Saturday, 25 August 2012

Mama’s Retreat – getting there isn’t just about leaving the house

Written at the end of day one at the cottage...

It’s 7:18 in the evening and I’m ready for bed. It’s not from a hard day of chasing around my baby toddler. It’s not from working a long day on the job. It’s not from physical exertion or from staying up too late the night before. It’s from fresh air. It’s from fresh air, in the middle of the woods. It’s from fresh air, in the middle of the woods, on a lake! It’s from fresh air, in the middle of the woods, on the lake, without the little one or her father! It’s been the craziest, most marvelous day. Alone.

Please don’t misunderstand, I miss my little girl. There is something to be said however, for taking time for you. And I don’t mean an hour and a half for a yoga class (which I HIGHLY recommend), but true solitude. I won’t deny it’s unnerving, but I certainly won’t pretend it’s not glorious. It took a long time to get here but I’m so glad I did this.

This morning I was starting to doubt that this getaway would even happen. After ensuring I had indeed chosen the proper night to be away and that there was plenty of milk in the fridge, P lost. her. shit. Maybe it’s because she got her shots yesterday, or maybe it’s because she’s a little psychic. But today she clung to me like she knew I was planning to leave her for a whole 18 hours.

She saw me put my things in my back pack, grab a hat, and the bug dope and then refused to let me go.  Literally, she was clinging on like there was no tomorrow. She screamed, she punched, she wailed and she bit. It’s like she saw the yearning in my eyes for the scent of pine and felt the need to protest against my decision to escape to the woods. After two hours of struggling, including a short car ride to get her to pass out for a nap before dropping her at daycare and having to return home to grab the five things I forgot, (in true baby brain fashion, I still forgot my sleeping bag) that’s exactly what I did: escape to a cabin in the woods.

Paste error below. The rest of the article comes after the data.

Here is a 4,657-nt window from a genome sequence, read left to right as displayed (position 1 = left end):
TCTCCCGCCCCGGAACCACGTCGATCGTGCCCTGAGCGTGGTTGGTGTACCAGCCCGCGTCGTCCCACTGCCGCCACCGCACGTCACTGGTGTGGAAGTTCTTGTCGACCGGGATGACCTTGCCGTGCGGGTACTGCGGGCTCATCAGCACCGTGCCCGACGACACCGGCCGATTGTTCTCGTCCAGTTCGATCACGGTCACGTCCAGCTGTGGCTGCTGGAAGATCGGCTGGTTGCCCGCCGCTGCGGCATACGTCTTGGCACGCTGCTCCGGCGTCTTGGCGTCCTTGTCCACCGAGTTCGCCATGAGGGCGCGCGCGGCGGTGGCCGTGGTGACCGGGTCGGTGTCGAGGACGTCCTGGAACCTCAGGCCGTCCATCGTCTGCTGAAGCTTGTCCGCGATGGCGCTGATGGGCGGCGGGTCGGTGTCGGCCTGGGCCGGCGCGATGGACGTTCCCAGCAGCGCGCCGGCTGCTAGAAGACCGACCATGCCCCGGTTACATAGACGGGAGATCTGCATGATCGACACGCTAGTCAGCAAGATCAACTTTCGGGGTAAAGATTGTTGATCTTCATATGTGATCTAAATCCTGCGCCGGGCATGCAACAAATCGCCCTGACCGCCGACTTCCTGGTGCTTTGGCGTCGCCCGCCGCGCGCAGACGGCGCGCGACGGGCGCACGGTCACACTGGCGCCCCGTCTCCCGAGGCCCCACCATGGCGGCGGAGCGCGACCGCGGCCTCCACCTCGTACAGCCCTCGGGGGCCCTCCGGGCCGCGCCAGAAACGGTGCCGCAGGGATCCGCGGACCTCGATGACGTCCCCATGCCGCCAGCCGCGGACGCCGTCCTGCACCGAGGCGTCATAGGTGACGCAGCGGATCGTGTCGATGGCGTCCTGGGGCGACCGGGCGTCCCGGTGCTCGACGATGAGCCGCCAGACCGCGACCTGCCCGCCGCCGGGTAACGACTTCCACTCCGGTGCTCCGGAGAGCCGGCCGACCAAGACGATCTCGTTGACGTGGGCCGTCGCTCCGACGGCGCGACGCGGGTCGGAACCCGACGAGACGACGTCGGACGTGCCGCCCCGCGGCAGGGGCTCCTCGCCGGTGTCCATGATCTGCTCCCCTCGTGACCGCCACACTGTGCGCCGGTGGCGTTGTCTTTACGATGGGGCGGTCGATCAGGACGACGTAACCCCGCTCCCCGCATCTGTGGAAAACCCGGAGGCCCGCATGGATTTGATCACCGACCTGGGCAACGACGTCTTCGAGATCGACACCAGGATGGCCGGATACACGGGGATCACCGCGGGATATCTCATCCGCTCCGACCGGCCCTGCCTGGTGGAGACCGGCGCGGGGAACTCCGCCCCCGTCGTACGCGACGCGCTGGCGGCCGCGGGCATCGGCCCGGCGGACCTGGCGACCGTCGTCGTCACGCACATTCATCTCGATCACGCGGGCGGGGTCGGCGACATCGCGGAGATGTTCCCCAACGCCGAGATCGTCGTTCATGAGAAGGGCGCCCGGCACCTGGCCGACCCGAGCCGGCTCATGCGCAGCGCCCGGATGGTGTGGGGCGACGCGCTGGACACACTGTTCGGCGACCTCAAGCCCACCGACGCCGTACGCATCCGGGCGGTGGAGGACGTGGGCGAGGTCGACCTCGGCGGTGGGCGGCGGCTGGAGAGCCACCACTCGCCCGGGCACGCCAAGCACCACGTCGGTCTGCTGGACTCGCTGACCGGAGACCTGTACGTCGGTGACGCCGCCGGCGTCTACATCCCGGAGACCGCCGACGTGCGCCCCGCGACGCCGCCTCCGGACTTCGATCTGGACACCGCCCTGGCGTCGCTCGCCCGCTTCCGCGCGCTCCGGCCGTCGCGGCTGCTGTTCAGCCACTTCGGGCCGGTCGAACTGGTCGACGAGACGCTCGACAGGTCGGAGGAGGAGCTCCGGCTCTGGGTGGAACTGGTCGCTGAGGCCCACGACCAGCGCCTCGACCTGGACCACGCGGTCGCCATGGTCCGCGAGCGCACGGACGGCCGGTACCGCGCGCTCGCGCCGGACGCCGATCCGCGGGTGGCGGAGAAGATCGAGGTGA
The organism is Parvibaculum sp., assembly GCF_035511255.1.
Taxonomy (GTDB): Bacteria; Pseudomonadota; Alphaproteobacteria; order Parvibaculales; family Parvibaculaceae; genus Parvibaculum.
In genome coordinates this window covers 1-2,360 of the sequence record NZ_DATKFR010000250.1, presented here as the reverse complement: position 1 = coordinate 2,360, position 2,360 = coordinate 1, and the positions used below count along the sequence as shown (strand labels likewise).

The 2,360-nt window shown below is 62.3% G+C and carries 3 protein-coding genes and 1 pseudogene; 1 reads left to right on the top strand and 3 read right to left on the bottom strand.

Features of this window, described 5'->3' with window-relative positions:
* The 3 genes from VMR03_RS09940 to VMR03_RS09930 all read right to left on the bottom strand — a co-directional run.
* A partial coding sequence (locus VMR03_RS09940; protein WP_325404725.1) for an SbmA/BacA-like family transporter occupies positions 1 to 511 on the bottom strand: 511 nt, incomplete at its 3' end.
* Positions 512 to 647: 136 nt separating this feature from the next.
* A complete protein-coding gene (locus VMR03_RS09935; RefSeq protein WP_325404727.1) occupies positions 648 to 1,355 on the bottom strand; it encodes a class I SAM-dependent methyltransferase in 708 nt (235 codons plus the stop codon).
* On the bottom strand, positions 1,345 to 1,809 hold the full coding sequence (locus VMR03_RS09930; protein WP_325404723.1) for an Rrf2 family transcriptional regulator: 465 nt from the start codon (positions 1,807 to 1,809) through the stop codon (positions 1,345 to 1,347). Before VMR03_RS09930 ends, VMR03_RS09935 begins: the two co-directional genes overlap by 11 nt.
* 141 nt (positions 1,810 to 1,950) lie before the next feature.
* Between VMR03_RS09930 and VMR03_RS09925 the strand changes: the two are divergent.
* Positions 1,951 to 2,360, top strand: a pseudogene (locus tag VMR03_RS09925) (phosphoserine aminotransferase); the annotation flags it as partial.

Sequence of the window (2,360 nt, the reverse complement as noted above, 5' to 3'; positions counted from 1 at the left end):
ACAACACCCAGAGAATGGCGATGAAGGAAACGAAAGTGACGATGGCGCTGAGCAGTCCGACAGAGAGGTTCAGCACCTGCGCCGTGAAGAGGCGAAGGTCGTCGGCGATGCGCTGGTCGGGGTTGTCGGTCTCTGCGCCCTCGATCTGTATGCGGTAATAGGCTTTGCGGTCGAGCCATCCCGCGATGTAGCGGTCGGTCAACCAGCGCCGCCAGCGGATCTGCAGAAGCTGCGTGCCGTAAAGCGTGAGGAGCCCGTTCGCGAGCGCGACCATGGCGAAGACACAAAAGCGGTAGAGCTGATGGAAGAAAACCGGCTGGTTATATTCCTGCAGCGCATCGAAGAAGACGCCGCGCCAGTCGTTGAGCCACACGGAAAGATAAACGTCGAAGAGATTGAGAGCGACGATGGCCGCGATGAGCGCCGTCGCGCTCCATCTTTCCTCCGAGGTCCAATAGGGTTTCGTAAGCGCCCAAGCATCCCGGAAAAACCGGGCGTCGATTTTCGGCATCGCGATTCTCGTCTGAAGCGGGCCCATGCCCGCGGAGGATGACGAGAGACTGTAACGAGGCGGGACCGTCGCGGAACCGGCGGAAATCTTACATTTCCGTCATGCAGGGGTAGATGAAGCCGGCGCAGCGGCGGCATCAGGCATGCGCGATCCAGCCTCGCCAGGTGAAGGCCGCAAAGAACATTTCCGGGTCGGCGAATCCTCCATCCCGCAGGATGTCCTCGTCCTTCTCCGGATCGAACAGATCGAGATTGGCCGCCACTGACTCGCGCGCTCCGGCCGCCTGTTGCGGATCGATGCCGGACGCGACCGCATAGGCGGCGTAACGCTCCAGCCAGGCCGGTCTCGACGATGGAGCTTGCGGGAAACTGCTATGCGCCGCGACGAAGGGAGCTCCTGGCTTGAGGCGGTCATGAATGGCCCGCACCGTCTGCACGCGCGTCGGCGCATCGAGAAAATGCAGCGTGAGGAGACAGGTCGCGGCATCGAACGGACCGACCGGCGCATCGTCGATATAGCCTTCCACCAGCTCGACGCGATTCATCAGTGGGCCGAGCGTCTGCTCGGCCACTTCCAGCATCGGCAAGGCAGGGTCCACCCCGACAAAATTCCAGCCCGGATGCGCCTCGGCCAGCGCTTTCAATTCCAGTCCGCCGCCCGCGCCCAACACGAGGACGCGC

Problem was I didn’t know what to do with myself once I got here. What to do with a giant lake in front of you, a beautiful old 40s cottage, and a big deck with prime afternoon sun? Or a screened in sun porch overlooking the lake that I would kill to have at home. What’s so hard about that you ask? I knew I had come up here to be alone, to ground and reconnect with myself (and maybe if I was lucky to sleep through the night), but how?

I knew I wanted to write while I was here, but what? Should I sit on the dock and write in my journal about all the craziness that has been happening in my life over the past week/month/year? I could work on that event proposal or get a jump start on the column? Do I do yoga on the deck? Maybe I should go for a swim? Lunch seems like a good idea, and just walking through the woods is a nice possibility. The problem was, there were all these things that I was hoping to do while I was here but it didn’t seem like there were enough hours in the day. So, I started one thing and moved on to another and then the next and 3 hours later realized I was scattered and stressed and honestly, being a little ridiculous.

I also realized that I hadn’t brought nearly enough food to get me through two days. Or, at least I told myself that so I’d have a mission; something to do so I’d stop spinning in circles. I drove into town. The great thing about really small towns is the LCBO is in the same spot as the grocery store *grin*. With some cheese, olives, fruit and bottle of wine, I drove back down the steep lonely lane to the cottage. After yoga, a delicious swim, dinner with a novel (minus the interruptions of a one year old) and a cup of the gods’ nectar I’m finally calm and take in the beauty of the blue sky, ripling waters, rocky shore and bright green foliage that surrounds me.

It takes some work to leave the mama role behind, even if just for one night. I think it might just be the smartest thing a parent can do, take that little bit of time for them. I can wait for kisses and snuggles from my darling girl. The rest of tonight is for me, and tomorrow morning for sunrise, swimming and solitude. And maybe to read and drink a cup of coffee in that sunporch. Because honestly, what good am I to her, if I’m not good to myself?

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